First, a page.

Prince Harry reminded New Yorkers on Saturday how much his mother had loved their city, then climbed onto a pony for a rousing game of polo to raise money for impoverished children in Africa.
On a brilliantly sunny day on Governors Island in New York Harbor, the 24-year-old prince drew a crowd that included stars like Madonna, actresses Kate Hudson and Chloe Sevigny, and rapper LL Cool J, but also lots of ordinary New Yorkers out for a rare sight: a polo game in the city.
"You see this out in the Hamptons, but not so much in the city," said Vincent Hodgins of Manhattan, who brought his two sons to watch the prince play.
The Veuve Clicquot Manhattan Polo Classic was a fundraiser for Sentebale, the charity that Harry has set up with Prince Seeiso of Lesotho to help poor children and AIDS orphans in that small African nation surrounded by South Africa.
"Prince Seeiso and I both lost our mothers when we were very young," Harry said in brief remarks before the match. "We set up Sentebale in their memory, and because my mother loved this city, it makes this occasion all the more poignant for me."
His team, named after the charity, proceeded to defeat the opposing Black Watch team 6-5. Harry assisted on the winning goal in the last seconds, drawing the biggest cheer of the afternoon. Both teams included prominent polo stars like Argentine Nacho Figueras, also a Ralph Lauren model, who played for Black Watch.
'Who's the best pupil'
It was the second and final day of Harry's first official visit to the United States, which began with a sober visit Friday to the site of the Sept. 11 terror attack. On Saturday morning, the prince toured Harlem's Children Zone, a community organization that offers families social and educational services. He and Prince Seeiso chatted with students working preparing for a Regents Exam.
"Who's the best pupil?" Harry asked the ninth-graders. "I was always the worst!"
Harry, the son of Prince Charles and Princess Diana, is third in line to the British throne, after his father and older brother, William. He's been dubbed the "party prince," and his New York trip seemed designed partly to counter that image with a focus on his charity work.
"I won't bore you with statistics, but please believe me when I say that Lesotho is a mere microcosm of what is so wonderful, but also so tragic about Africa today," he said before the match, reading from notes. "This beautiful kingdom has been ravaged by HIV/AIDS and poverty, leaving thousands of children without their parents."
The event was free to the public, but guests in the VIP tent on the opposite side of the field had paid from $50,000 a table down to $500 a head to picnic on the lawn. In true polo-watching fashion, there were more hats than at an Easter parade; for the women, they were topped by flowers, feathers and even butterflies climbing up a wire trellis.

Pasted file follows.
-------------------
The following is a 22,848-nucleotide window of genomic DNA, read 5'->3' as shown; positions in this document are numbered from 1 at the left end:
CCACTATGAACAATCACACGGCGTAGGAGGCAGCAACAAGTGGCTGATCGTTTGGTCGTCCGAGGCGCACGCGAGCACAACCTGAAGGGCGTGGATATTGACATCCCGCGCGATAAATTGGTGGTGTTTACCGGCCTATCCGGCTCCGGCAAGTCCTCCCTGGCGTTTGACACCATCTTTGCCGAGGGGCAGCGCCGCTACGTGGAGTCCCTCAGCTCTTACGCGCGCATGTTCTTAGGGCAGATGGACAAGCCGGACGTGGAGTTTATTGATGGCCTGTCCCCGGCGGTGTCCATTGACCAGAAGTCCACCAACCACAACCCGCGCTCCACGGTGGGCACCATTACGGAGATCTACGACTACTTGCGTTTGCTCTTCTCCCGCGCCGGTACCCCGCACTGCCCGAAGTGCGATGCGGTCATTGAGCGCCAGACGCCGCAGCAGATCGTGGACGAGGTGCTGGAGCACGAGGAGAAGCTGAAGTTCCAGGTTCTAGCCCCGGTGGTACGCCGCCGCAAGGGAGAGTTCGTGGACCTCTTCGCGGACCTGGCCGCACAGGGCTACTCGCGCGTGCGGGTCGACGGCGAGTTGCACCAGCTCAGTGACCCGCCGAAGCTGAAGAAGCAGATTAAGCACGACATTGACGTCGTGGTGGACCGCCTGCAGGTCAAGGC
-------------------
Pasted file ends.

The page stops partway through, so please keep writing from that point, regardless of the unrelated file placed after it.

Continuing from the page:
Harry, though, was casual before the match in a navy blue blazer, open-collared shirt and white jeans, and loafers. And Madonna, accompanied by her sons, Rocco and David, was positively dressed down: She wore jeans and a denim jacket as she chatted with designer Marc Jacobs.
In the bleachers, Mike Hallman, visiting the city from North Carolina enjoyed the match with his family. "My kids have never seen polo before," he said. Added his 9-year-old son, Jason: "It's pretty exciting. I have never seen a prince."
Another spectator who'd never seen a polo match was LL Cool J.
"Hopefully, it'll be quite good," Harry told the singer during the reception.
"Are you going to win?" LL Cool J asked. "Mmmm. I don't know. Hopefully it's fixed," joked Harry.
The prince also said his visit had been "wonderful."
"It's been a whirlwind," he told The Associated Press. "I haven't had a chance to let the jet lag set in, and it's time to go already."
But his trip wasn't over after the match: Leaving Governors Island, the prince took a Coast Guard cutter up the Hudson River for an unannounced visit to the Intrepid Sea, Air & Space Museum on Manhattan's west side.
He inspected the World War II aircraft carrier and checked out the cockpit of a retired British Airways Concorde jet. Museum president Bill White said the staff presented the prince with a section of the 1943 carrier's original wooden flight deck. Also present was a British Marine commando, Joe Townsend, who lost both legs while on duty in Afghanistan.
The prince's visit began Friday morning with a prayerful stop at ground zero. There, he spent about 15 minutes quietly speaking to a half-dozen relatives of 9/11 victims.
Harry then attached a wreath to a chain-link fence overlooking the Sept. 11 memorial under construction, bowing his head in silence for a few minutes. He also visited the firehouse across the street that houses Engine 10 and Ladder 10, which lost five members on Sept. 11, talking and laughing with firefighters there.
Later Friday, Harry formally named the British Memorial Garden in Hanover Square downtown to honor the 67 British victims of the terrorist attack. He also visited Manhattan's Veterans Affairs Medical Center, touring a clinic that treats veterans with post-traumatic stress disorder and the prosthetics facilities.
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